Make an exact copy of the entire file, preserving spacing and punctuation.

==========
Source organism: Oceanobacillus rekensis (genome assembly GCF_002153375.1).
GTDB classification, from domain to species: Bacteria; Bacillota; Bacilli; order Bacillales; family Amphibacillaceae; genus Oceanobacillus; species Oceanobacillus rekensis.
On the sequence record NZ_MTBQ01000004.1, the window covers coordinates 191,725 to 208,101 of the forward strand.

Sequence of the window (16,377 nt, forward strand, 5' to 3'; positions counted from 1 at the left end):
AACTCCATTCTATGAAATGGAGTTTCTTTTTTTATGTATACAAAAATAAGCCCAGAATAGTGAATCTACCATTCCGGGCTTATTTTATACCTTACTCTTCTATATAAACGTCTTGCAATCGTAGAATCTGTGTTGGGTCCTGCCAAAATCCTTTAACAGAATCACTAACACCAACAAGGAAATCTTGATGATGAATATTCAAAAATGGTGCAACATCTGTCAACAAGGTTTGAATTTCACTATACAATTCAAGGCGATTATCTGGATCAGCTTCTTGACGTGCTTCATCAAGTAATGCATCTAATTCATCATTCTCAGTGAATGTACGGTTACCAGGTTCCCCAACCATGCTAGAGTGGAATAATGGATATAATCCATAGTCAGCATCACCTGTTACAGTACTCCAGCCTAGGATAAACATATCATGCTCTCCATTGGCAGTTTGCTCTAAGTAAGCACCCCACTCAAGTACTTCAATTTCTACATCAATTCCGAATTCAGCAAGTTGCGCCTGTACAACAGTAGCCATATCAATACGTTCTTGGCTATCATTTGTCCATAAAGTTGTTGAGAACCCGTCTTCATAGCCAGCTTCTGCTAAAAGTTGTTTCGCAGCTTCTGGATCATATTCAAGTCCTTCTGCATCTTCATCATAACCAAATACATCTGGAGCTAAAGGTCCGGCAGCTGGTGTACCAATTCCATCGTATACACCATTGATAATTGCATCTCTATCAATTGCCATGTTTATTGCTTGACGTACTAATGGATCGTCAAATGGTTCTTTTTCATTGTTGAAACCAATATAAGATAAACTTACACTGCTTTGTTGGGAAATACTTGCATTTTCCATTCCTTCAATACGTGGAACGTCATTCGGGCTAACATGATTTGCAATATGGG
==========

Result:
Source organism: Oceanobacillus rekensis (genome assembly GCF_002153375.1).
GTDB classification, from domain to species: Bacteria; Bacillota; Bacilli; order Bacillales; family Amphibacillaceae; genus Oceanobacillus; species Oceanobacillus rekensis.
On the sequence record NZ_MTBQ01000004.1, the window covers coordinates 191,725 to 208,101 of the forward strand.

Sequence of the window (16,377 nt, forward strand, 5' to 3'; positions counted from 1 at the left end):
AACTCCATTCTATGAAATGGAGTTTCTTTTTTTATGTATACAAAAATAAGCCCAGAATAGTGAATCTACCATTCCGGGCTTATTTTATACCTTACTCTTCTATATAAACGTCTTGCAATCGTAGAATCTGTGTTGGGTCCTGCCAAAATCCTTTAACAGAATCACTAACACCAACAAGGAAATCTTGATGATGAATATTCAAAAATGGTGCAACATCTGTCAACAAGGTTTGAATTTCACTATACAATTCAAGGCGATTATCTGGATCAGCTTCTTGACGTGCTTCATCAAGTAATGCATCTAATTCATCATTCTCAGTGAATGTACGGTTACCAGGTTCCCCAACCATGCTAGAGTGGAATAATGGATATAATCCATAGTCAGCATCACCTGTTACAGTACTCCAGCCTAGGATAAACATATCATGCTCTCCATTGGCAGTTTGCTCTAAGTAAGCACCCCACTCAAGTACTTCAATTTCTACATCAATTCCGAATTCAGCAAGTTGCGCCTGTACAACAGTAGCCATATCAATACGTTCTTGGCTATCATTTGTCCATAAAGTTGTTGAGAACCCGTCTTCATAGCCAGCTTCTGCTAAAAGTTGTTTCGCAGCTTCTGGATCATATTCAAGTCCTTCTGCATCTTCATCATAACCAAATACATCTGGAGCTAAAGGTCCGGCAGCTGGTGTACCAATTCCATCGTATACACCATTGATAATTGCATCTCTATCAATTGCCATGTTTATTGCTTGACGTACTAATGGATCGTCAAATGGTTCTTTTTCATTGTTGAAACCAATATAAGATAAACTTACACTGCTTTGTTGGGAAATACTTGCATTTTCCATTCCTTCAATACGTGGAACGTCATTCGGGCTAACATGATTTGCAATATGGG